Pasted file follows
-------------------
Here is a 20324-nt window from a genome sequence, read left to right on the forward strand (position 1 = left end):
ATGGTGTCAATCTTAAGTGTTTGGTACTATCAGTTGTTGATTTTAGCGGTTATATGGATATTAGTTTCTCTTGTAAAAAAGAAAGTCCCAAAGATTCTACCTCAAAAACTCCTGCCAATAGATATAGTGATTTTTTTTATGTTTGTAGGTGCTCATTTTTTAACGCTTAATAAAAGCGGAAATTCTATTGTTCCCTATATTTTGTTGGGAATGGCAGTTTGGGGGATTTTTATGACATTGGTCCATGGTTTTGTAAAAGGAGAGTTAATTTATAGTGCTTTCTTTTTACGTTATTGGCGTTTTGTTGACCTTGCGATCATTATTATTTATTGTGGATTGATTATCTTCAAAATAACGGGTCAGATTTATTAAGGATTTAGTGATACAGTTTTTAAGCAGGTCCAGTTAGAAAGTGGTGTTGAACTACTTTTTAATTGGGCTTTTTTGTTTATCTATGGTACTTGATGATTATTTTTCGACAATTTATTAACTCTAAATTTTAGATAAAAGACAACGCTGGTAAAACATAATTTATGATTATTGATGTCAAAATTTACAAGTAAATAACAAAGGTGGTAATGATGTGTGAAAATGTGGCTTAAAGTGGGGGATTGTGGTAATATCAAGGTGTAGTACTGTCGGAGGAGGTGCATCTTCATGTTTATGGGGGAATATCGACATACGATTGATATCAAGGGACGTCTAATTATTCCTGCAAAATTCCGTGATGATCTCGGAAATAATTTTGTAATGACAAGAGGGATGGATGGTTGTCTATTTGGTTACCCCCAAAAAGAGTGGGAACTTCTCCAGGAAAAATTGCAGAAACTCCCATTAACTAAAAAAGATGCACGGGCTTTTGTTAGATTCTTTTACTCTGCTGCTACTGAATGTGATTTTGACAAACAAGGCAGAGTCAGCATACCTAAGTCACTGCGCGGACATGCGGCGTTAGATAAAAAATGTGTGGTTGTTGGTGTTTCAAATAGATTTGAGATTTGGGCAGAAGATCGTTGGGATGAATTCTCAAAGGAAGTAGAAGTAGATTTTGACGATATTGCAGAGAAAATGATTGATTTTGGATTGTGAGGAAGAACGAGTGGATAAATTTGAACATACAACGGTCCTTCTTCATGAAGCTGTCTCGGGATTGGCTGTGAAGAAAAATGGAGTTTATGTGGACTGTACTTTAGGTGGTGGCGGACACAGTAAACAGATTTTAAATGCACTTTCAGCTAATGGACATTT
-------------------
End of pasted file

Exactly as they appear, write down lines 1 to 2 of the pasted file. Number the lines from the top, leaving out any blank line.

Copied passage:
Here is a 20324-nt window from a genome sequence, read left to right on the forward strand (position 1 = left end):
ATGGTGTCAATCTTAAGTGTTTGGTACTATCAGTTGTTGATTTTAGCGGTTATATGGATATTAGTTTCTCTTGTAAAAAAGAAAGTCCCAAAGATTCTACCTCAAAAACTCCTGCCAATAGATATAGTGATTTTTTTTATGTTTGTAGGTGCTCATTTTTTAACGCTTAATAAAAGCGGAAATTCTATTGTTCCCTATATTTTGTTGGGAATGGCAGTTTGGGGGATTTTTATGACATTGGTCCATGGTTTTGTAAAAGGAGAGTTAATTTATAGTGCTTTCTTTTTACGTTATTGGCGTTTTGTTGACCTTGCGATCATTATTATTTATTGTGGATTGATTATCTTCAAAATAACGGGTCAGATTTATTAAGGATTTAGTGATACAGTTTTTAAGCAGGTCCAGTTAGAAAGTGGTGTTGAACTACTTTTTAATTGGGCTTTTTTGTTTATCTATGGTACTTGATGATTATTTTTCGACAATTTATTAACTCTAAATTTTAGATAAAAGACAACGCTGGTAAAACATAATTTATGATTATTGATGTCAAAATTTACAAGTAAATAACAAAGGTGGTAATGATGTGTGAAAATGTGGCTTAAAGTGGGGGATTGTGGTAATATCAAGGTGTAGTACTGTCGGAGGAGGTGCATCTTCATGTTTATGGGGGAATATCGACATACGATTGATATCAAGGGACGTCTAATTATTCCTGCAAAATTCCGTGATGATCTCGGAAATAATTTTGTAATGACAAGAGGGATGGATGGTTGTCTATTTGGTTACCCCCAAAAAGAGTGGGAACTTCTCCAGGAAAAATTGCAGAAACTCCCATTAACTAAAAAAGATGCACGGGCTTTTGTTAGATTCTTTTACTCTGCTGCTACTGAATGTGATTTTGACAAACAAGGCAGAGTCAGCATACCTAAGTCACTGCGCGGACATGCGGCGTTAGATAAAAAATGTGTGGTTGTTGGTGTTTCAAATAGATTTGAGATTTGGGCAGAAGATCGTTGGGATGAATTCTCAAAGGAAGTAGAAGTAGATTTTGACGATATTGCAGAGAAAATGATTGATTTTGGATTGTGAGGAAGAACGAGTGGATAAATTTGAACATACAACGGTCCTTCTTCATGAAGCTGTCTCGGGATTGGCTGTGAAGAAAAATGGAGTTTATGTGGACTGTACTTTAGGTGGTGGCGGACACAGTAAACAGATTTTAAATGCACTTTCAGCTAATGGACATTT